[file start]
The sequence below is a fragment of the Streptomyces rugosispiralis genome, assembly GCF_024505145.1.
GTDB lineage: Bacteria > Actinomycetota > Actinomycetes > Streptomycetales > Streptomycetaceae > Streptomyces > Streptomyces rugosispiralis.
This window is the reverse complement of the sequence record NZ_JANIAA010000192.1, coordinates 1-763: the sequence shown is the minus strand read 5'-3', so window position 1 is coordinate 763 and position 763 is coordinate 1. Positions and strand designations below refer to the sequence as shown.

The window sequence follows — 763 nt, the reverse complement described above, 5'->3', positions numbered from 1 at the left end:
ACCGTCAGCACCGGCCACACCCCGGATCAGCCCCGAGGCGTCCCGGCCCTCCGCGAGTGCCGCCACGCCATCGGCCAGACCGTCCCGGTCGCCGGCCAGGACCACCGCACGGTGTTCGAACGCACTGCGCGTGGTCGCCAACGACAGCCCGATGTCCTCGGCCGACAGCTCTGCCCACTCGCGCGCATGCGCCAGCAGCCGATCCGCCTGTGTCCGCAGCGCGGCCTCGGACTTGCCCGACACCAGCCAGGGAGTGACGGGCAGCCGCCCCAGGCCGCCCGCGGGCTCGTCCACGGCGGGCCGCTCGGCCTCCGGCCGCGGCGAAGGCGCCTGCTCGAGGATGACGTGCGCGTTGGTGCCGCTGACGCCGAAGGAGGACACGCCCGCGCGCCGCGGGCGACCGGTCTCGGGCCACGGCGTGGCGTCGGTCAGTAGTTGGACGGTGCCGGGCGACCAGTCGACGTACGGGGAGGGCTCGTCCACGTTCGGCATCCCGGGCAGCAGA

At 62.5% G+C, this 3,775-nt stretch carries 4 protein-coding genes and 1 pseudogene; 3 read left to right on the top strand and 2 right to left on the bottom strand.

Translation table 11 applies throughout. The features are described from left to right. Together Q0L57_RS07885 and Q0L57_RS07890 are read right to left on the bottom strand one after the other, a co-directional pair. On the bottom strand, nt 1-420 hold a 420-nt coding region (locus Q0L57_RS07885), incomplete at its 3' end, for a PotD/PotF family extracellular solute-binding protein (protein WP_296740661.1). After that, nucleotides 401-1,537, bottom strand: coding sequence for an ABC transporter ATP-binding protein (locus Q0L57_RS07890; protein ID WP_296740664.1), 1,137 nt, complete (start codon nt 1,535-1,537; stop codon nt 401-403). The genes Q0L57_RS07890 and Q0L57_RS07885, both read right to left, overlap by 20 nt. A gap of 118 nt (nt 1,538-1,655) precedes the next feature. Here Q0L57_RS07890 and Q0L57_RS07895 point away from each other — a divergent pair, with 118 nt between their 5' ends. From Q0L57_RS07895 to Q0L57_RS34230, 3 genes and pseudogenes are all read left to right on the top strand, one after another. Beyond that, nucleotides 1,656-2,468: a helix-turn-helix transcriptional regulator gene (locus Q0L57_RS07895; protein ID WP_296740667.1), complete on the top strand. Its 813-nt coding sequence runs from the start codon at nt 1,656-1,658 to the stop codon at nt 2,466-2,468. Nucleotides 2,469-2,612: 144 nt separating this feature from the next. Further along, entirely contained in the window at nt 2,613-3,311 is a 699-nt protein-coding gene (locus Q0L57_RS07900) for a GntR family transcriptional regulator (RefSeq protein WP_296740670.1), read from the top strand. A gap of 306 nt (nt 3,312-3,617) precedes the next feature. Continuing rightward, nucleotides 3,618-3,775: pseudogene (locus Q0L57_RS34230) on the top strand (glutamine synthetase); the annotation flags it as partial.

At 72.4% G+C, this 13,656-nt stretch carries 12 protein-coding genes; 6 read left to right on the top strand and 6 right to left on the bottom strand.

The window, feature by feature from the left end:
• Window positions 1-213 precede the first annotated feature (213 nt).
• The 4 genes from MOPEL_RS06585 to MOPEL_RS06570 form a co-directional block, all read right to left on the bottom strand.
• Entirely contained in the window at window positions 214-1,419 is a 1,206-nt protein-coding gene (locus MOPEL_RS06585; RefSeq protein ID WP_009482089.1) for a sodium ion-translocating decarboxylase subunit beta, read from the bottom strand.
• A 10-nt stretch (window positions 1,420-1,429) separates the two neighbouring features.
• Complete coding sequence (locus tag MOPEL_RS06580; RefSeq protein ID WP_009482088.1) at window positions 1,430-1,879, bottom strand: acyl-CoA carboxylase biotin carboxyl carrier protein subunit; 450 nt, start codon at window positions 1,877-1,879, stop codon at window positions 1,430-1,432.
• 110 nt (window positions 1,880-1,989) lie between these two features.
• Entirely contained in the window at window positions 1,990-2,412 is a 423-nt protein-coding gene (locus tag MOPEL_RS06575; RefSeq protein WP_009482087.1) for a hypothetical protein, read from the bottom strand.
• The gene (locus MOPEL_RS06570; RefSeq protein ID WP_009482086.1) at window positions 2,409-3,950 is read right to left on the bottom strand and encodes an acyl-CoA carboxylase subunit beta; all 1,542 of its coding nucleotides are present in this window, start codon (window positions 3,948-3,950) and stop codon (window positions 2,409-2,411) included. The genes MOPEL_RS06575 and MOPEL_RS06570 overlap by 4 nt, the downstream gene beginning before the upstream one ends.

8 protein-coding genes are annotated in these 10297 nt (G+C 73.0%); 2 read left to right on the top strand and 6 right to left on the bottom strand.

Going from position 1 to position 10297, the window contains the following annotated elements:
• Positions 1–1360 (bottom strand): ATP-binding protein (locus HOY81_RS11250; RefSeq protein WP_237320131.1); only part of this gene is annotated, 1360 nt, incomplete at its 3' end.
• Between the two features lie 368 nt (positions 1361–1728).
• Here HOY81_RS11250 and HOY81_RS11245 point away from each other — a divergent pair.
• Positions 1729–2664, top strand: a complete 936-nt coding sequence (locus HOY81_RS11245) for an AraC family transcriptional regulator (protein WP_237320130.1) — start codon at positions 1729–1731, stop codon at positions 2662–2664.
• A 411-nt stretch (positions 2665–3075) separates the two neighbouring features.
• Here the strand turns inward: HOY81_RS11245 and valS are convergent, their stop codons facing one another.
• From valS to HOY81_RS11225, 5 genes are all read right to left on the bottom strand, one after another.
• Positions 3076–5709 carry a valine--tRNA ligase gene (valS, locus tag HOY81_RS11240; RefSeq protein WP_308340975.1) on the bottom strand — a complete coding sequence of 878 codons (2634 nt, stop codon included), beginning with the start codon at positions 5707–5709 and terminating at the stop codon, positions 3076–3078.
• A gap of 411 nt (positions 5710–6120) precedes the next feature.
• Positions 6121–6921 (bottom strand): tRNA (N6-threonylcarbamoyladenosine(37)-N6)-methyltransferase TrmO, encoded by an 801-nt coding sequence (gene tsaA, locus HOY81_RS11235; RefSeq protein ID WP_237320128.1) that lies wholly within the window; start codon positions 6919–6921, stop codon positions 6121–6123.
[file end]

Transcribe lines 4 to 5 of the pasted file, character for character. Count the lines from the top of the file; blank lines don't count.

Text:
The window sequence follows — 763 nt, the reverse complement described above, 5'->3', positions numbered from 1 at the left end:
ACCGTCAGCACCGGCCACACCCCGGATCAGCCCCGAGGCGTCCCGGCCCTCCGCGAGTGCCGCCACGCCATCGGCCAGACCGTCCCGGTCGCCGGCCAGGACCACCGCACGGTGTTCGAACGCACTGCGCGTGGTCGCCAACGACAGCCCGATGTCCTCGGCCGACAGCTCTGCCCACTCGCGCGCATGCGCCAGCAGCCGATCCGCCTGTGTCCGCAGCGCGGCCTCGGACTTGCCCGACACCAGCCAGGGAGTGACGGGCAGCCGCCCCAGGCCGCCCGCGGGCTCGTCCACGGCGGGCCGCTCGGCCTCCGGCCGCGGCGAAGGCGCCTGCTCGAGGATGACGTGCGCGTTGGTGCCGCTGACGCCGAAGGAGGACACGCCCGCGCGCCGCGGGCGACCGGTCTCGGGCCACGGCGTGGCGTCGGTCAGTAGTTGGACGGTGCCGGGCGACCAGTCGACGTACGGGGAGGGCTCGTCCACGTTCGGCATCCCGGGCAGCAGA